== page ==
EDITOR, The Tribune. THERE is no doubt that the old hymn of the faith, In Times Like These We Need a Saviour, may seem so applicable to all Bahamians who feel like we are in some very serious times, and that there is no hope. This present climate seems to be draining our vitality and pushing us to a breaking point of despair. In the midst of what we are experiencing in every corner of our beautiful country of the Bahamas, we must not be dis couraged for wanting what is best for all Bahamians. This Saviour of whom I speak, is not a man or an idea, but He is El Shaddai, The Almighty God, who is more than able to sustain us, and give us a peace that passeth all understanding. Our country is facing, I believe, one of the worst times, yet not without a way of escape, to circumvent elements in our society which seek to wreak havoc, traumatise families, disregard the people of the Bahamas, and tarnish our foundation of Christian values and godly heritage. Where could we go but to the Lord to find solace and to renew our faith, that all is well, despite what we see in the physical. Our forefathers, parents, grandparents, would say to us, there is a God who sits high and looks low, His ear is bent low and He hears our cries. We are not a people who give up. Nor are we a people who will be oppressed or enslaved against our will. Our will is strong, powerful, endowed by the Almighty God; our sense of purpose to all that is good and right and just is unwavering. We are creative, intelligent, and full of ability, comparable anywhere in the world. Do not lose hope; do not falter in your pursuit. Know that God who is our help in ages past, and our hope for years to come has some very big arms; outstretched so that you can gently fall into His loving embrace. There is no time or season where our voice cannot be heard, but we must stand together for underneath are the everlasting arms. Be encouraged today and everyday moving forward. JANET J HUTCHESON Nassau, November 18, 2011. EDITOR, The Tribune. THAT our constitution is in urgent need of reforms is ag iven and commonly accepte d. Unfortunately, our erstwhile politicians lack the fortitude to cause them to come about via public referendums. S ome years ago, an incarn ation of the Rt Hon Hubert Alexander Ingraham, MP, P C and the Free National Movement launched a series of badly thought out refer-e ndums seeking to amend constitutional provisions relating to citizenship and the regularisation of children b orn outside of a marriage. Needless to say, they all went down in flames and the FNMl ost the 2002 general elections. In an infantile reaction, my g ood friend and sometimes patron, Mr Ingraham, stepped back from the leadership of the defeated and splintered FNM. It is believed by some that he set up the Hon TommyT urnquest to become leader of that party while he mulled his eventual return to high office. While the Rt Hon Perry Gladstone Christie MP, PC, s erved as Prime Minister ( 2002-2007) he and his administration did appoint a socalled Constitutional Com m ission, led by the Hon Paul Lawrence Adderley and Harvey Tynes, QC. That commission met seve ral times and held a number of public forums but nothing of substance came out of its e ventual report. The PLP was subsequent ly returned to the political b oneyard and the FNM and M r Ingraham bounced back. Upon his return to high office, one of the first state m ents made by Mr Ingraham was that he and his adminis tration were not minded to h ost another referendum anytime soon. So said, so done. None was held and none will be able to b e advanced at this stage of the electoral game. Under the current Inde p endence Order-1973, our constitution, the Prime Minister is able to serve for life or as long as he commands the support of the majority of members of the House of A ssembly. T his cannot be allowed to continue as we have seen, clearly, that after two termsi n office, the holder seems to either get tired and devoid of s ensible ideas or he comes to believe that no one else is capable of governing the nation. So it was with the late great a nd irreplaceable Sir Lynden Oscar Pindling and so it is now turning out with MrI ngraham, with all due respect. T here was a time in the dist ant past when the latter s eemed capable and able to c ome up with brilliant ideas. This term in office has demonstrated that he is now in a tax, borrow and spend mode. T his has resulted in the accumulation of a massive public debt, monumental disruption to business thanks to the badly managed road works and high unemploym ent. T erm limits are essential for the office of Prime Minister as well as for regular memb ers of the House of Assembly and even for the Senate. Persons who hold any partic u lar office for too long come to believe that that office belongs to them. An Independent Bound a ries Commission must also be legislated but the difficulty is who will select or appoint m embers to the same? Currently, the Governor General does so after con-s ultation with the Prime Min i ster of the day who himself would have consulted with the Leader of the Opposi-t ion. This, of course, is a farce of the highest order in that the P M of the day is a literal constitutional dictator. We would also do well to have a Parliamentary Ombudsman appointed under the authority of the constitution. S uch an individual would b e the bulwark between the legislature and the average citizen. This office has been established in most Commonwealth countries and has c ome to be of great signific ance. Here in the Bahamas, there i s no constitutional appeal available to the ordinary citizen where legislation may beo verly burdensome and/or patently unconstitutional. I would also wish to see the e stablishment of an independ ent Judicial Appointments Commission which would be totally devoid of the appear-a nces of political manipulation, as currently obtains. The current committee is h eaded by the Chief Justice of the day who is appointed by the Governor General on the advice of the PM of the day after consultation with the Leader of the Opposition. S ir Michael Barnett, the current CJ, is a former failed candidate for the governing Free National Movement. He also served that party as a high ranking executive and a l ong time crony of the PM. W hile I do not suggest any form of potential bias, you be the judge. L astly, the date for general elections must be fixed by the constitution to avoid capri ciousness on the part of the P rime Minister of the day. As it stands right now, the current PM is able to wake u p any morning, on the wrong side of his bed and decide to advise the Gover n or General to dissolve parl iament and to issue Writs of Election. Hopefully the incoming g overnment, after the general elections, which I predict will be held in February of 2012, w ill move to reform the constitution. Until then, however, to God be the glory in all things. ORTLAND H BODIE JR Nassau, D ecember 10, 2011. EDITORIAL/LETTERS TO THE EDITOR P AGE 4, TUESDAY, DECEMBER 13, 2011 THE TRIBUNE The Tribune Limited NULLIUS ADDICTUS JURARE IN VERBA MAGISTRI Being Bound to Swear to The Dogmas of No Master LEON E. H. DUPUCH, Publisher/Editor 1903-1914 SIR ETIENNE DUPUCH, Kt., O.B.E., K.M., K.C.S.G., (Hon. Publisher/Editor 1919-1972 Contributing Editor 1972-1991 EILEEN DUPUCH CARRON, C.M.G., M.S., B.A., LL.B. Publisher/Editor 1972Published Daily Monday to Saturday Shirley Street, P.O. Box N-3207, Nassau, Bahamas I nsurance Management Building., P.O. F-485, Freeport, Grand Bahama TELEPHONES S witchboard (News, Circulation and Advertising) 322-1986 A dvertising Manager (242 C irculation Department (242 EARLIER THIS year, there was much s peculation that the numbers racket was going to be legalised and regulated. From comments made by Prime Minist er Ingraham in the House of Assembly yesterday, it is now clear that in deference to the Christian Council he plans to w ait until after the election, and if r eturned to government, leave it to the Bahamian people to decide through referendum on a question that has troubled this community for many years. Mr Ingraham told the House that after consultation with some key figures in T he Bahamas Christian Council, he would n ot move to legalise the numbers business. Indeed, this unregulated gambling is so entrenched that it is in fact a business and a lucrative one at that. It is so much a part of Bahamian life t hat despite sporadic raids by the p olice, which are becoming fewer it is n othing to be asked by ones maid for a birth or anniversary date, so that she can go and play the numbers. There is no a ttempt to hide what has become a poor mans flutter. The Christian Council a Baptist stronghold are against gambling as a t enet of their religion, but instead of insist ing on the law being enforced and the little gaming houses shut down, they sits ilently by only making their opinions known when anyone talks of regulation and legalisation. Behind their curtain ofs ilence, the numbers man has worked hard to entrench his business in this society. It is true what FNM chairman Carl Bethel says that when he drives on EastS treet south, wherever he looks to left or right there is a numbers house. This is not just confined to East Street south, these outlets are located near The Tri bune, near the bridge, over in Palmdale and wherever one looks the signs adver-t ising the gaming business are getting large r, bolder, and very much in the citizens face as though defying them to do some thing about it. E arlier this year, the police raided one of Craig Flowers establishments, confis cating certain gaming equipment and para phernalia, claiming they were illegal under the Gaming Act. Mr Flowers denied thathe was doing anything wrong. Almost the n ext day he was back in business, and, it would seem that his businesses are stillf lourishing. In the PLP days, although they doffed their hats respectfully to the Christian Council, they gave the wink to the late Percy Munnings, openly referred to in those days as the numbers guy. He was also known as Mr Money bags, the P LPs treasurer, who was a generous financial supporter of his party. No one could touch Mr Munnings. I f Percy Munnings could get away with it, reasoned the little numbers man, then why couldnt he? It was a reasonable p roposition. Despite the police raids, the b ack room numbers trade became bolder and more entrenched. But today, with Craig Flowers setting the pace, there are no holds barred. Signs are mushrooming on almost every street c orner in certain areas of this island, busin ess is flourishing and through sheer bravad o the numbers game is here to stay. The Christian Council, through its silence, has almost given its blessing to the backroomd ens. The Council does not push for their closure, but every time government movest owards regulation, the Council extends a r estraining hand, and the drawing of numb ers continues, while customers including police officers pocket their winnings. This gambling is like a cancer in this s ociety, a senior police officer comment ed earlier this year shortly after the Flowers raid. It is because there has been a lack of law enforcement over the years, w hich has not helped the situation. It is now so entrenched they dont see anything wrong with it thats the problem. I t is now time for this practice to be regulated, and taxed like all businesses in this country, because in fact it has nowb ecome a business. There was a time when we were against a national lottery mainly because we believed it was opening up another avenuef or graft by those delegated to operate it. However, we agree with the Prime Min ister that the time has come to make a decision. This country has to face the ques tion of a lottery. Rather than taxing Bahamians to provide for much neededf unds to expand health care, build schools a nd sporting facilities, it is time to tap this untaxed source of income. The only question now is whether there s hould be one national lottery with all these little businesses being closed, or whether they should be allowed to coexist with the national lottery as long as they too pay a business licence tax. As the Christian Council has not been a ble over all these years to exert enough pressure to have them closed, it will now bel eft to Bahamians to make the final decision. Number houses are now so much a part of this society that depending upon the results of the referendum regulation and taxation should be quickly imple mented after the election. Constitution is in need of reform LETTERS l A national lottery to be decided by referendum T T h h e e B B a a h h a a m m a a s s a a r r e e i i n n n n e e e e d d o o f f a a S S a a v v i i o o u u r r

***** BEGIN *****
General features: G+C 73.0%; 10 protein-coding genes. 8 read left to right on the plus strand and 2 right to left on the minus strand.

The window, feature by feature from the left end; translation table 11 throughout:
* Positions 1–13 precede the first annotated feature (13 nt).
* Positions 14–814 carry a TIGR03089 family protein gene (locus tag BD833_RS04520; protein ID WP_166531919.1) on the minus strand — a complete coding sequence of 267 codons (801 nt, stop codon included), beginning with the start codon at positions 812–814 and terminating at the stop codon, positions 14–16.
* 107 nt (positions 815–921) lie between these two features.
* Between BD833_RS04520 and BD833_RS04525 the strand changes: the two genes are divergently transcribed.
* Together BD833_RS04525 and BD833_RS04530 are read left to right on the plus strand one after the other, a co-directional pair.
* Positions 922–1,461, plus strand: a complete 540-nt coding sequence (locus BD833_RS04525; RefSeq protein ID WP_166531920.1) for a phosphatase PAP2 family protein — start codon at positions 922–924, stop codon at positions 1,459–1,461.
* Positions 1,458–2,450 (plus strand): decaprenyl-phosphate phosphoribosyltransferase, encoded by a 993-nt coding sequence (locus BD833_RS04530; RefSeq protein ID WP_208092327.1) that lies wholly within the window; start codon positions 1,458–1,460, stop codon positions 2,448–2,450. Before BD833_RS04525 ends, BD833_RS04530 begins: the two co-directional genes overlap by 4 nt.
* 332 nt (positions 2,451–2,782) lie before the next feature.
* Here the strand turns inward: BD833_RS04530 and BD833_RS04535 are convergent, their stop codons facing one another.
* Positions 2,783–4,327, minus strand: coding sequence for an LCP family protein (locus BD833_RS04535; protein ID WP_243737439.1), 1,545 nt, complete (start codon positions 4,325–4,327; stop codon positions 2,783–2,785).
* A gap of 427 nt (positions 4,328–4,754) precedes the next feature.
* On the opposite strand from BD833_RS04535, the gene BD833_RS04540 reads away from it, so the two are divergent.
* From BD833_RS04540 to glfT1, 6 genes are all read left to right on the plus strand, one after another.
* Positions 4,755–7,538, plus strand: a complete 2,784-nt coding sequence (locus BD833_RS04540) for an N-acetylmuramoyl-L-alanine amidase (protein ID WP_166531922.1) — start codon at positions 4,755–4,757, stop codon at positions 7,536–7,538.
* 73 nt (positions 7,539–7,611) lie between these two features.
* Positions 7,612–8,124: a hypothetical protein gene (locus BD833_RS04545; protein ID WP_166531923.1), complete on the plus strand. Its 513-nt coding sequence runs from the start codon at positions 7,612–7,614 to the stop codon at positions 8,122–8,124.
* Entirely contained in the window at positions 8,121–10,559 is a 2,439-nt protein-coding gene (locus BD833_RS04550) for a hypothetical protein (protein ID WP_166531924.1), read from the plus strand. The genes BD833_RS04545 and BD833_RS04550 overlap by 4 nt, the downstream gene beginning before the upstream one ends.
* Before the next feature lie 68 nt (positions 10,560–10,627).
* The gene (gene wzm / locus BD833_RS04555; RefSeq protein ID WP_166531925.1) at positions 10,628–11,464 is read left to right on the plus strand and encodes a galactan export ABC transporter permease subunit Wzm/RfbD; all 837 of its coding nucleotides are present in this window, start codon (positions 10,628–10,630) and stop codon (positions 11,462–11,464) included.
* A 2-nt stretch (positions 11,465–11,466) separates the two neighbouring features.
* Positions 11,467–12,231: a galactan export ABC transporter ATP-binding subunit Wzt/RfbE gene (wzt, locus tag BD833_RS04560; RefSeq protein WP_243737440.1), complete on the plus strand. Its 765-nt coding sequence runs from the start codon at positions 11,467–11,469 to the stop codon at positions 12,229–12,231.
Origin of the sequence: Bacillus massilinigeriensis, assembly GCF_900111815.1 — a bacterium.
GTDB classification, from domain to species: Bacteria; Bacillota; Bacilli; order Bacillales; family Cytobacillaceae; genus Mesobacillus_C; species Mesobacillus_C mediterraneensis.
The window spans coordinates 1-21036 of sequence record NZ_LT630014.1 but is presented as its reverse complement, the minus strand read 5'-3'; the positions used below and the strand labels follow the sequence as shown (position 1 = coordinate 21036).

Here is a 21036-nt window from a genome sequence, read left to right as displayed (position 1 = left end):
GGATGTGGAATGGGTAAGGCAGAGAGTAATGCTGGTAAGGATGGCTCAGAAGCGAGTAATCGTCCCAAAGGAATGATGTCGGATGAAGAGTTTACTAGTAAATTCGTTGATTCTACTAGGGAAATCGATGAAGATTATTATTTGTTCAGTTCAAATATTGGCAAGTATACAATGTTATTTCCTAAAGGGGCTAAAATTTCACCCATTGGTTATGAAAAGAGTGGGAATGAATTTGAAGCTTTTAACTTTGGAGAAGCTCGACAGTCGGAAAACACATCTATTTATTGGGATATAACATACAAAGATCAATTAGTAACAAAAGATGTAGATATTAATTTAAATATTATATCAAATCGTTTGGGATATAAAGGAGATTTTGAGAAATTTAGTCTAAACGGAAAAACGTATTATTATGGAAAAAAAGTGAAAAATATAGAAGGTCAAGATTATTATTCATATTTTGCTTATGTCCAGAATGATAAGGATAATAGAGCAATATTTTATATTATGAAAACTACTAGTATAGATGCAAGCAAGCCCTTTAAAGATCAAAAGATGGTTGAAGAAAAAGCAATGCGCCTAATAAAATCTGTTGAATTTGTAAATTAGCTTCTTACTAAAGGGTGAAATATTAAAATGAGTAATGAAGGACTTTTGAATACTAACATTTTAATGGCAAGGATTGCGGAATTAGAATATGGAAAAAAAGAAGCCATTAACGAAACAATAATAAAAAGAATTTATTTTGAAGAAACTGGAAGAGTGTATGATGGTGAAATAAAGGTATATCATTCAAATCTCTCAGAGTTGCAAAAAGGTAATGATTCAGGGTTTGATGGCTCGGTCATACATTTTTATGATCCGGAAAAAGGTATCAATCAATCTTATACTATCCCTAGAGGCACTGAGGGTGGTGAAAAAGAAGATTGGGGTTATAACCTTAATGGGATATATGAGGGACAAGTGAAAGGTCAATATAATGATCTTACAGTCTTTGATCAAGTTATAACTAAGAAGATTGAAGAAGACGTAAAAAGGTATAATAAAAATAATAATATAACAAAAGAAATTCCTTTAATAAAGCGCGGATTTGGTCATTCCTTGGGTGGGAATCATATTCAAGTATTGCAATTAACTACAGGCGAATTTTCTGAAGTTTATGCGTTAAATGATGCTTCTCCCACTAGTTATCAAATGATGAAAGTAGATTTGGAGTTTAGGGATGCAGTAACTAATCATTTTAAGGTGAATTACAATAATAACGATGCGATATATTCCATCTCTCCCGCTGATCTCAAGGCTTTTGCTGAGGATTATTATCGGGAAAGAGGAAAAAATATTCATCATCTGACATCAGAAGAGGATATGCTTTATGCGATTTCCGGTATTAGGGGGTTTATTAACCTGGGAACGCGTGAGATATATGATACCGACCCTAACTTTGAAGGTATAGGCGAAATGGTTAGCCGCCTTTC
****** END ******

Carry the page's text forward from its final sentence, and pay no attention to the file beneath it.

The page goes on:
By LAMECH JOHNSON l A TEENAGE boy will spend his Christmas and birthday behind bars after hew as arraigned on a charge of murder in Magistrates Court yesterday afternoon. S tephen Russell, 18, of Garden Hills was remanded to Her Majestys Prison until the c ompletion of his trial in the S upreme Court. The teen, who turns 19 on Christmas Day, appeared b efore Chief Magistrate Roger Gomez of Court One, Bank Lane, to face a charge of mur-d er and multiple charges of a rmed robbery and receiving. With regard to murder, prosecution alleges that the accused is responsible for the death of Tamal Kelson Stubbs nearly a month ago. O n the evening of Saturday, November 19, Stubbss body was found lying in the street with multiple gun shotw ounds. Prosecution believes that t he accused, also known as Beans is responsible for that shooting death of the Foxdale Subdivision resident. C hief Magistrate Gomez informed the defendant that he was not required to enter a plea to the charge due to then ature of the offence. Prosecution will present a Voluntary Bill of Indictment to the accuse on February 16, 2012, f ast tracking the case to the next highest court. He was remanded to prison u ntil completion of the trial. Before being escorted out of court, he was also arraignedo n five charges of armed robbery and four charges of receiving stolen items, alleged to have been committed onT uesday, October 11. Prosecution alleges that the accused, while armed with a knife, robbed four womena nd a man of goods and cash totalling $920. It is further alleged that he r eceived all items, excluding the Android smart phone property of Rashad Gardiner. H e pleaded not guilty to r eceiving the items but was not required to enter pleas to the armed robbery charges. T he Voluntary Bill of Indictment in this matter will be served against the accusedo n the same day as the murder c ase, February 16, 2012. The accused was not represented during his arraignments. Eleven witnesses are listed on court dockets for the murder case compared to the ninew itnesses for the armed robbery matters. By LAMECH JOHNSON T HE Supreme Court murd er trial of an Abaco resident will end today when the case is summed up and sent to the jury. After Justice Vera Watkins reviews the evidence givend uring the trial, Raheem McBride will learn whether a 12-member jury will convict him of murder, manslaughter by provocation or acquit him. Prosecution alleges that the accused is responsible for the September 13, 2010 stabbing death of Arah Brown. Initial r eports indicated that the s tabbing occurred after a fight broke out between the two at a house on Curry Lane, Murphy Town, shortly before 5pm. The deceased was taken to a local clinic where he was pronounced dead. During yesterdays proceedings, defence attorney V Alfred Gray and prosecutor Linda Evans gave closing statements to the jury in a final attempt to convince them to either acquit or conv ict the 19-year-old accused. M r Gray told the jurors that his client had acted in self-defence where his life had been threatened. He asked them to consider the deceased attacking the accused firstw ith a piece of wood, aiming for the skull based on his clients evidence and another key witness. To further argue his point, the defence attorney asserted that his client had picked up the knife dropped by the deceased, swiped him and r an. There was no jooking g oing on, he told the court. However, in her closing statements to the court, prosecutor Evans asked the jury to think about the evidence given by Princess MargaretH ospital pathologist Dr Caryn Sands regarding the wound that killed the deceased. She recalled Dr Sands testimony of the stab wound from a knife going four inches to the abdomen of the defendant going across and causing the bowels and intestines of t he deceased to be visible. T he wound, from Dr Sands testimony, was not caused by a slash or swipe but by a stabbing and according to her experience, significant force is required to pierce thea bdominal area because of the elastic skin tissue. As for being attacked and held down by the deceased, prosecutor Evans questioned how it was possible for the accused to be able to duck and bend down while being restrained by Brown as he h ad testified. C oncluding, Ms Evans told the jury that excessive force was used in the accused defending himself, enough to warrant the charge of murder for which he was currentlyb efore the courts. Justice Watkins adjourned the matter to today, and will review the evidence before excusing the 12-member jury to return a verdict. LOCAL NEWS THE TRIBUNE TUESDAY, DECEMBER 13, 2011, PAGE 5 A Major Hotel has a vacancy for aHousekeeping ManagerResponsibilities includes: of up to 600 guest accommodations, p ublic and employee areas housekeeping and laundry staff plaints concerning laundry and house k eeping services The ideal candidate must possess the managerial level in an established hotel equivalent chemicals Interested candidates should send resumes to: No later than Friday, 16th December, 2011 A MAN is in critical condition in hospital after beings hot early on Monday morning. The 25-year-old victim was in the area of Nassau and Meadows Streets at about 2am when he was approachedb y a person he recognised. This person shot him in the chest and leg. T he victim was rushed to hospital in a private vehicle. Police say their investigation into the incident is continuing. TICKETFOR ATOOT T HE unnecessary use of t he car horn can cause a driver to be slapped with a ticket, police are warning the public. In a statement yesterday, police revealed that last week,m ore than 90 persons were cited for various traffic infractions, among them excessive use of the horn. The other offences include d: failing to give proper signal, turning improperly at ani ntersection, lack of proper identification plates, failure to have transparent windows,d riving in the wrong direction o n a one-way street, failing to replace identification plates, parking in a no parking areaa nd parking on a bus stop. STABBING ACCUSED SAYS HE ACTED IN SELF-DEFENCE Teenager behind bars as he awaits murder trial MAN CRITICAL AFTER SHOOTING S TEPHEN RUSSELL, 1 8, is escorted out of court and remanded to prison after being arraigned on murder and multiple armed robbery charges.